Wrocław, the historic capital of Silesia, is one of the biggest and oldest Polish cities. Vratislavia was first unambiguously mentioned as a mighty burg about the year 1000. It was then that a Polish ecclesiastical see was created there. In 1335 the city has fallen under the sway of the Czech king John of Luxembourg and broke its ties with Poland. Later Vratislav, together with the entire Poland, fell under the sway of the Hungarian monarchy, and it is from those times that the Hungarian name of the city, Boroszló, dates. Together with the Czech crown, Wrocław was incorporated into the Habsburg monarchy and renamed to Breslau. In 1741 the entire Silesia was taken over by Prussia, and thus Wrocław was incorporated into the Kingdom of Prussia, and later the German Reich, until 1945. After the Second World War, Wrocław returned to Poland.

Wrocław is full of monuments marking its thousand years of history. It is best to begin visiting the town in its oldest part, or the former islands on the Odra River and its forked tributaries. The most renowned of these are Ostrów Tumski and the Piasek island, a medieval residential quarter, today one of the Polish Monuments of History.

On the “islands” it is hard to miss the Church of the Holy Cross and St. Bartholomew. The great medieval architect known as Magister Lapida Wilancius divided the interior of the building into two floors occupied by two separate churches.

The city center is surrounded by an urban moat, one of the few preserved in Europe. The premises of the Wrocław University with the Aula Leopoldina hall and its splendid baroque decorations are especially worthy the visit. The university is merely one of the 35 academic institutions of the city and Wrocław was a home to as many as 10 Nobel Prize laureates.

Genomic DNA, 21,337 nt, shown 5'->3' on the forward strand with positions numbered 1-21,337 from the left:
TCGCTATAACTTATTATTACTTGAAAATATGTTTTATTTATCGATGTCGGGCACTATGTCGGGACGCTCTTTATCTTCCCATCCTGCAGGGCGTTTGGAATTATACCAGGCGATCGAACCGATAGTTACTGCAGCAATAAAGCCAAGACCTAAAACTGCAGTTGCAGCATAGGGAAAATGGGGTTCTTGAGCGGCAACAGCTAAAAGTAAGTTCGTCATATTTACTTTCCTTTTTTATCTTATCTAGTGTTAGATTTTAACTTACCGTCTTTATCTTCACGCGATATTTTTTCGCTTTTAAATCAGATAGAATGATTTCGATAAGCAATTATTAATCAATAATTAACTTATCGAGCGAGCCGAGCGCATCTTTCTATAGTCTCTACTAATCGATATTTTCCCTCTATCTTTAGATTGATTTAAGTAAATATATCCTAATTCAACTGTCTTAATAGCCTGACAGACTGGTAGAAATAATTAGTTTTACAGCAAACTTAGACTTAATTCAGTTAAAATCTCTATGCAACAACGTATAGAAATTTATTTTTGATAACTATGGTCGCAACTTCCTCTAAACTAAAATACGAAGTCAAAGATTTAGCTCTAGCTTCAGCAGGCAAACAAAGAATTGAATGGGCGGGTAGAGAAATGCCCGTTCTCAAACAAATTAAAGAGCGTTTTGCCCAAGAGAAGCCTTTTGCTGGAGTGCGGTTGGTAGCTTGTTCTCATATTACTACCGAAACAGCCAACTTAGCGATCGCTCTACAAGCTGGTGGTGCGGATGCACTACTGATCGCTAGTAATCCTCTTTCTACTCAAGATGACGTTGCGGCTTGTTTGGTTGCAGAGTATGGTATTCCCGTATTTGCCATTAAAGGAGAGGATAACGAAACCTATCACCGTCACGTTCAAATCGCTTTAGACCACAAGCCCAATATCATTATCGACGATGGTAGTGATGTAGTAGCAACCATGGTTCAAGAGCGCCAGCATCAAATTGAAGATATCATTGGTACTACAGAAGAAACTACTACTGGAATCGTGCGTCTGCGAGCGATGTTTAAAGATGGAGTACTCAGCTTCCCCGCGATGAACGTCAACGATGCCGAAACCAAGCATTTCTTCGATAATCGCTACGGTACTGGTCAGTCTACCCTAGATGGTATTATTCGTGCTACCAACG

Another interesting part of Wrocław is the area around the town square and the Salt Square - Plac Solny. Visitors cannot fail to be impressed with the huge late Gothic town hall. Its tower, measuring 220 feet, houses the oldest clock tower bell, installed back in 1368! The town hall cellars are home to Piwnica Świdnicka, one of the oldest European restaurants dating back to 1273.

As many as 8000 baroque, classicist, secession and modernist tenement houses are preserved all over the city. Wrocław houses 18 large museums, the most interesting of which include the National Museum, the Museum of Medal Art and the Museum of Military Engineering. Over 17 theaters and concert halls are active in the city, among them the Wrocław Philharmonic and Opera as well as the Polish, CAPITOL Music, Pantonime Theater and others. Interesting projects include the Pieśń Kozła Theatre and the GEST – the Mime Theatre of the Wrocław University of Technology.

Wrocław can be reached by plane, car, or train. When traveling by rail, one can reach the beginnings of railways in the Polish lands; the railway between Wrocław and Oława, built in 1842, was the first rail link on the territory of modern day Poland.

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